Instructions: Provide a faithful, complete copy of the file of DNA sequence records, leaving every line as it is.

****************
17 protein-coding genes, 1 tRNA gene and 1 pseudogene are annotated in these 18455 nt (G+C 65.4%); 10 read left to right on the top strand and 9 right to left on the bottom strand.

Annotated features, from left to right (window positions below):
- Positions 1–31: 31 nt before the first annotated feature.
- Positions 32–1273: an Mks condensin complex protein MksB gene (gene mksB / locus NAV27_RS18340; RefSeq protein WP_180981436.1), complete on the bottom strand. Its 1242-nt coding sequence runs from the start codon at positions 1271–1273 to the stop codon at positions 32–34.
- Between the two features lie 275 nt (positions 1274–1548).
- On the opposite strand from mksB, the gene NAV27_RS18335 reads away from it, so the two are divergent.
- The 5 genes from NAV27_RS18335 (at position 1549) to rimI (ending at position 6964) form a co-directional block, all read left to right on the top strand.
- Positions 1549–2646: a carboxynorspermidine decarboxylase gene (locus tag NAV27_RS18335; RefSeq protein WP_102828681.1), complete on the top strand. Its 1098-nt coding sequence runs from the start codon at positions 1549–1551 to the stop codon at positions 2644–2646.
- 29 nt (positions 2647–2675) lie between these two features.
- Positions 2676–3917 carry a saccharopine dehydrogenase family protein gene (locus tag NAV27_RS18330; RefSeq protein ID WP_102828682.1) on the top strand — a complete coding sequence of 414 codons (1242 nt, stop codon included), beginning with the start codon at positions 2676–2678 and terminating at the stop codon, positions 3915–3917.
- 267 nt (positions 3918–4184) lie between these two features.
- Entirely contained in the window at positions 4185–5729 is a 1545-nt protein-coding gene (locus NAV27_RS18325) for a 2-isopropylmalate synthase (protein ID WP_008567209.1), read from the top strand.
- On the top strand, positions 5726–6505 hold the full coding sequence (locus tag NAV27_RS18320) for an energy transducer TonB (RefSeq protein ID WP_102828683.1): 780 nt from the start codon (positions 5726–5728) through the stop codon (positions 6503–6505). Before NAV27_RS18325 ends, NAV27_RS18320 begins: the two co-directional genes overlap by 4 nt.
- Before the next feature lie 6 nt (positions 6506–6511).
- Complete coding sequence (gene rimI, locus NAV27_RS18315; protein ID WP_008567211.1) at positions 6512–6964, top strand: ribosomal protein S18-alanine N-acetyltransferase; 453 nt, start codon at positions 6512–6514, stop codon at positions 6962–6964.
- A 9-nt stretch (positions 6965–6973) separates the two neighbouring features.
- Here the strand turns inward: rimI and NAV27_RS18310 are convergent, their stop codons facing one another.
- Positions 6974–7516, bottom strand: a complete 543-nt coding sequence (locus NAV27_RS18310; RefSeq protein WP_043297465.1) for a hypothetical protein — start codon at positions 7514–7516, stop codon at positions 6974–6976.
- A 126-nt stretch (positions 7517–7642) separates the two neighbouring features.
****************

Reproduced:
17 protein-coding genes, 1 tRNA gene and 1 pseudogene are annotated in these 18455 nt (G+C 65.4%); 10 read left to right on the top strand and 9 right to left on the bottom strand.

Annotated features, from left to right (window positions below):
- Positions 1–31: 31 nt before the first annotated feature.
- Positions 32–1273: an Mks condensin complex protein MksB gene (gene mksB / locus NAV27_RS18340; RefSeq protein WP_180981436.1), complete on the bottom strand. Its 1242-nt coding sequence runs from the start codon at positions 1271–1273 to the stop codon at positions 32–34.
- Between the two features lie 275 nt (positions 1274–1548).
- On the opposite strand from mksB, the gene NAV27_RS18335 reads away from it, so the two are divergent.
- The 5 genes from NAV27_RS18335 (at position 1549) to rimI (ending at position 6964) form a co-directional block, all read left to right on the top strand.
- Positions 1549–2646: a carboxynorspermidine decarboxylase gene (locus tag NAV27_RS18335; RefSeq protein WP_102828681.1), complete on the top strand. Its 1098-nt coding sequence runs from the start codon at positions 1549–1551 to the stop codon at positions 2644–2646.
- 29 nt (positions 2647–2675) lie between these two features.
- Positions 2676–3917 carry a saccharopine dehydrogenase family protein gene (locus tag NAV27_RS18330; RefSeq protein ID WP_102828682.1) on the top strand — a complete coding sequence of 414 codons (1242 nt, stop codon included), beginning with the start codon at positions 2676–2678 and terminating at the stop codon, positions 3915–3917.
- 267 nt (positions 3918–4184) lie between these two features.
- Entirely contained in the window at positions 4185–5729 is a 1545-nt protein-coding gene (locus NAV27_RS18325) for a 2-isopropylmalate synthase (protein ID WP_008567209.1), read from the top strand.
- On the top strand, positions 5726–6505 hold the full coding sequence (locus tag NAV27_RS18320) for an energy transducer TonB (RefSeq protein ID WP_102828683.1): 780 nt from the start codon (positions 5726–5728) through the stop codon (positions 6503–6505). Before NAV27_RS18325 ends, NAV27_RS18320 begins: the two co-directional genes overlap by 4 nt.
- Before the next feature lie 6 nt (positions 6506–6511).
- Complete coding sequence (gene rimI, locus NAV27_RS18315; protein ID WP_008567211.1) at positions 6512–6964, top strand: ribosomal protein S18-alanine N-acetyltransferase; 453 nt, start codon at positions 6512–6514, stop codon at positions 6962–6964.
- A 9-nt stretch (positions 6965–6973) separates the two neighbouring features.
- Here the strand turns inward: rimI and NAV27_RS18310 are convergent, their stop codons facing one another.
- Positions 6974–7516, bottom strand: a complete 543-nt coding sequence (locus NAV27_RS18310; RefSeq protein WP_043297465.1) for a hypothetical protein — start codon at positions 7514–7516, stop codon at positions 6974–6976.
- A 126-nt stretch (positions 7517–7642) separates the two neighbouring features.